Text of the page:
A farmer in Turkey accidentally dredged up a lost civilisation in his irrigation channels. A priceless Incan manuscript was returned to Peru (thank you Chile for returning stolen goods – you've set an example for Britain, Germany, and France to follow). And a team of forensic anthropologists scraped well-preserved brain material out of the skull of a young man killed by the eruption of Mount Vesuvius in 79CE. Pretty neat.
"It's really, really hard to move something that's more than a billion times the mass of the Sun."
– Western Virginia University's Sarah Burke-Spolaor sneaks in with the understatement of the epoch . Scientists are perplexed as to why they can't locate the supermassive blackhole that should be at the centre of the galaxy cluster Abell 2261. The central black hole weighs in at around 10 billion times the mass of the sun.
- This week Lionel Messi took Pelé's longstanding title of the most goals scored at a single club. Barcelona FC, you shan't see another one like him.
- What's humanity's oldest story? Today only six of the Seven Sisters star system are visible. Clever researchers recreated the path of the seventh "lost Sister" of the Pleiades: it disappeared from sight of the Earth 100 millennia ago, which dates Indigenous Australian stories of the all seven of the stars back at least that far. Truly extraordinary knowledge.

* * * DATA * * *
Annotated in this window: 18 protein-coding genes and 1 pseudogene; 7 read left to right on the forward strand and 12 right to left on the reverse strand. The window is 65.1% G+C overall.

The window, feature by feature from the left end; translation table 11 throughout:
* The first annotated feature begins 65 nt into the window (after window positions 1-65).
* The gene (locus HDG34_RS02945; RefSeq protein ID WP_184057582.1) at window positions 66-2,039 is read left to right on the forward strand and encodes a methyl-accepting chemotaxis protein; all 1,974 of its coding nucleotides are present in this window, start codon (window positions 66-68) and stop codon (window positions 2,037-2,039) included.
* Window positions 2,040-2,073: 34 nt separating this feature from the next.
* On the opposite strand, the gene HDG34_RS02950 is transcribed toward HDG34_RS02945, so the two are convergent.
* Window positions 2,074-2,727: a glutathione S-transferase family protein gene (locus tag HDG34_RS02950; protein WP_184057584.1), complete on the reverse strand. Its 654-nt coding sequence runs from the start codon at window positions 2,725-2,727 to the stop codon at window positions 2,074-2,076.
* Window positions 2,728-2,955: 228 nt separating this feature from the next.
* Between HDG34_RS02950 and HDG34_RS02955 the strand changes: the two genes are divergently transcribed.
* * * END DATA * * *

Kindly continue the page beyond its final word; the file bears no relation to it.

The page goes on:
"Jupiter And Saturn Are Just Showing Off Now" – The Atlantic is on a roll.
The special mention
The holidays are a time for giving, so our special mention this week goes to Chuck Feeney , a billionaire who pledged to give away his wealth and actually did it. Most of the well-heeled crowd (looking at you Michael Bloomberg, Mark Zuckerberg, Elon Musk, Jeff Bezos, and Carl Icahn) sign up to Warren Buffett's Giving Pledge and then simple accumulate larger fortunes.
A few choice long-reads
- Polite company may eschew discussing it, but pornography has been in the news this week. The world's largest and most lucrative pornographer is embroiled in scandal. Financial Times peers behind the curtain.
- The effort to realign business values around ESG was easily ignored in years gone passed. It is gaining traction, and now derision is being replaced by a new response: fear. Bloomberg Businessweek delves into the quest to change the company.
- Sweden was held up as the ideal model for anti-lockdown contrarians. They were wrong: the Swedish experiment failed. Foreign Policy has the inside story on what went wrong.
EDITOR'S NOTE: Bringing you a slice of the news each Saturday morning has been a distinct pleasure (even in a year that has drained us of superlatives/disbelief/wit). Thank you for you correspondence and patronage. We'll see you in the New Year. Happy Holidays!
Tom Wharton @trwinwriting